Monday, March 26, 2012

Information Intensive Jobs

It is hard to describe most any job today without including the information component.  What I mean is that jobs all contain duties that include constant learning and even searching for information.  Whether it is handling large computer controlled machines, using sales data to develop new sales prospects, or getting news on a competitor.  There used to be ratings of professions based on their information intensity.  That has become less necessary because of rapid change and automation.  Both of these factors necessitate better Find & Learn skills for workers at all levels.  One of the largest new areas of expertise is in data mining.  Companies large and small are mining the data (information and electronic records) they have on customers, transactions, events, and web clicks.  This is being reported in the news as recently as two weeks ago when Target said it has used data mining to develop a model of behavior that allows them to track in-store and purchasing records of customers to predict whether or not they are pregnant!  Information tools and skills are driving business today.

Tuesday, March 20, 2012

Search Tips #15: Essential Job Skills

Do you need excellent Find & Learn skills for jobs today?  Yes you do.  Over and over, I have seen them discussed related to essential skills in the job marketplace.  The chief executive of Netflix, Reed Hastings, gave a talk about his corporate culture that clearly reveals this (see I highlighted the key phrases that relate to Find & Learn skills.  His presentation posed nine skills and various behaviors that are highly valued in Netflix (here are some excerpts):

1. Judgment
: “You make wise decisions… despite ambiguity.”
2. Communication:
“You are concise and articulate in speech and writing.” 
3. Impact: "You exhibit bias-to-action, and avoid analysis-paralysis"
4. Curiosity: "You learn rapidly and eagerly", "You contribute effectively outside of your specialty" “You are broadly knowledgeable...”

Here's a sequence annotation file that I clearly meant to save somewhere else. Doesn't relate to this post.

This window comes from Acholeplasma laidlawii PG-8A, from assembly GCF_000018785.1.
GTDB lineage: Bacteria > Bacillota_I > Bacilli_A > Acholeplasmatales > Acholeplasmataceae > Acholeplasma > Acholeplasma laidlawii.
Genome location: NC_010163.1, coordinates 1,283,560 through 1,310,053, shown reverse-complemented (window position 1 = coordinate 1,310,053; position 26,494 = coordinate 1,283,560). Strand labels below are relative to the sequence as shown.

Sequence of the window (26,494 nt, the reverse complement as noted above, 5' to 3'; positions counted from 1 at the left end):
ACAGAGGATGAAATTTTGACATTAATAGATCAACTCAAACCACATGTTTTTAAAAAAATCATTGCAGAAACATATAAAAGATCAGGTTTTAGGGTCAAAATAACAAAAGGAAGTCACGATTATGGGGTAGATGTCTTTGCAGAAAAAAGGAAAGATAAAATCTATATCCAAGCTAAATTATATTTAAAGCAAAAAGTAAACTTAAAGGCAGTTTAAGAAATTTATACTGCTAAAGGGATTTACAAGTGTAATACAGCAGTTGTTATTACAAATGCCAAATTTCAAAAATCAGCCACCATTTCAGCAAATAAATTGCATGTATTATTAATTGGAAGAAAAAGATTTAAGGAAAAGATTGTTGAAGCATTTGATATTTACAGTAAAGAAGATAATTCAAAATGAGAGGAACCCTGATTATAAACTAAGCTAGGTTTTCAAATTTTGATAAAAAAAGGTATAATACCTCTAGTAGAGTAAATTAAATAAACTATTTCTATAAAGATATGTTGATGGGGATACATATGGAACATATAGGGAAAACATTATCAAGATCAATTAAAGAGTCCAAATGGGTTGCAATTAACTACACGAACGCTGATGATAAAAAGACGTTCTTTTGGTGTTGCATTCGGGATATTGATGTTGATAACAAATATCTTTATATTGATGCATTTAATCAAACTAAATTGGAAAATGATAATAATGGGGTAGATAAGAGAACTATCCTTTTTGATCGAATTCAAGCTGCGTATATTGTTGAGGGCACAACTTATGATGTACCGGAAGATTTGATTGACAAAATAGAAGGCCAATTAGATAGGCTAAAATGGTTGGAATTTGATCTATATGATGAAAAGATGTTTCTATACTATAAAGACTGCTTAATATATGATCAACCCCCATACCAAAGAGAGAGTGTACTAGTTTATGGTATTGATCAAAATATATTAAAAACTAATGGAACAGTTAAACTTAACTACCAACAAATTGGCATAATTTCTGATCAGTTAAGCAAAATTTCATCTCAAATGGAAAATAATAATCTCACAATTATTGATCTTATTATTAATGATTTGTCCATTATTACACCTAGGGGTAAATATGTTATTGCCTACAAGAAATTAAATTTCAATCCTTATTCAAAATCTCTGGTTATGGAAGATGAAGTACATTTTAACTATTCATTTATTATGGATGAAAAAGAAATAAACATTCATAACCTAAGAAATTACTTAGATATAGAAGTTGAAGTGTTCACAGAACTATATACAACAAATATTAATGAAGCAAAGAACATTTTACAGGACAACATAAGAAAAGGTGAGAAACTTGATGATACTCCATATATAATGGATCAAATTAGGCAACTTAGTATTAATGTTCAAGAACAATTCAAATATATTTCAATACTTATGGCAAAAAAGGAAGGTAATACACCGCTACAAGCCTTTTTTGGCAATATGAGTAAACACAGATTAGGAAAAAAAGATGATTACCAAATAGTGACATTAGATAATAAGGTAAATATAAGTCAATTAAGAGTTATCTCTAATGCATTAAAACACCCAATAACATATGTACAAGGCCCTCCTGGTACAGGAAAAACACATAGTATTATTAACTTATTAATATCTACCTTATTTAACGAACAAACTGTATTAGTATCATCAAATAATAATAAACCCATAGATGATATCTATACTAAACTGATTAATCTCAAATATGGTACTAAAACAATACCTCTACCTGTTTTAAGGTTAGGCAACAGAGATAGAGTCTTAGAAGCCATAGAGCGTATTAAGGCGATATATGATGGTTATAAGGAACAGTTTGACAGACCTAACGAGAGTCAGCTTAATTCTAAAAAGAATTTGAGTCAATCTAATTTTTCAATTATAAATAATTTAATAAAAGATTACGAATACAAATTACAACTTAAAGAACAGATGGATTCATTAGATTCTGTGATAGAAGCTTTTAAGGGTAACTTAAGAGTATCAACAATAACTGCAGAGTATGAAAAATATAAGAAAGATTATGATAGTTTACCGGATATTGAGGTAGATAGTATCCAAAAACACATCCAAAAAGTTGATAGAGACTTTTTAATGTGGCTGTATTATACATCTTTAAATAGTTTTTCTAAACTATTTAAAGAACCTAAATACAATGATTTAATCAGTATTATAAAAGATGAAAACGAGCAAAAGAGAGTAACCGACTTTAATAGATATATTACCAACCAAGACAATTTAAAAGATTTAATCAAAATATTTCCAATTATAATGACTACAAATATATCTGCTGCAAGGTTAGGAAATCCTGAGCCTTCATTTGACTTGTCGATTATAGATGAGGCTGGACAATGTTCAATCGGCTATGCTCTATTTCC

5. Innovation: "You challenge prevailing assumptions when warranted, and suggest better approaches"
6. Courage: "You say what you think even if it is controversial", "You make tough decisions without agonizing", "You take smart risks"
7. Passion: "You inspire others with your thirst for excellence", "You celebrate wins", "You are tenacious"
8. Honesty: "You are quick to admit mistakes"

9. Selflessness: "You are ego-less when searching for the best ideas." “You share information openly and proactively.”

Think About Searching, #11

How much can you hold in your head at one time?  For decades, starting with the Bell System, researchers have found that the number 7 holds the answer.  Our minds are amazing tools, but they are not limitless.  As we have discussed below, there are some inherent pitfalls to how our minds work.  In addition, our capacity to pay attention and pull from memory different items seems to reach its limit at 7.  This is the reason that the Bell System researchers created phone numbers consist of 7 digits.  One trick that cognitive psychologists suggest, and I have found very useful, is to repeat a name, sentence, or number that you need to remember to yourself for at least 15 seconds.  If you repeat it over and over for just a short while, instead of just making a mental note to remember it, then your chance of retrieval later is much higher.  Another oft repeated tip is to associate the name or event with an image.  The funnier and more outrageous the picture, the better.  If you need to remember Neville's name, picture an anvil that replaces his head.  Anvil rhymes with Neville and you will remember it.

Friday, March 16, 2012

Library Dilemma

More on the dilemma that libraries face --  yes, there is more information online, but that is only part of the equation.  You can't leave out books, library-only databases, reader advisory help, reference help, etc.
Read this story about libraries in Cuyahoga County Ohio.  It poses the issues of the "common good."  What should we have as our priority - one mass online library or local branches that offer help.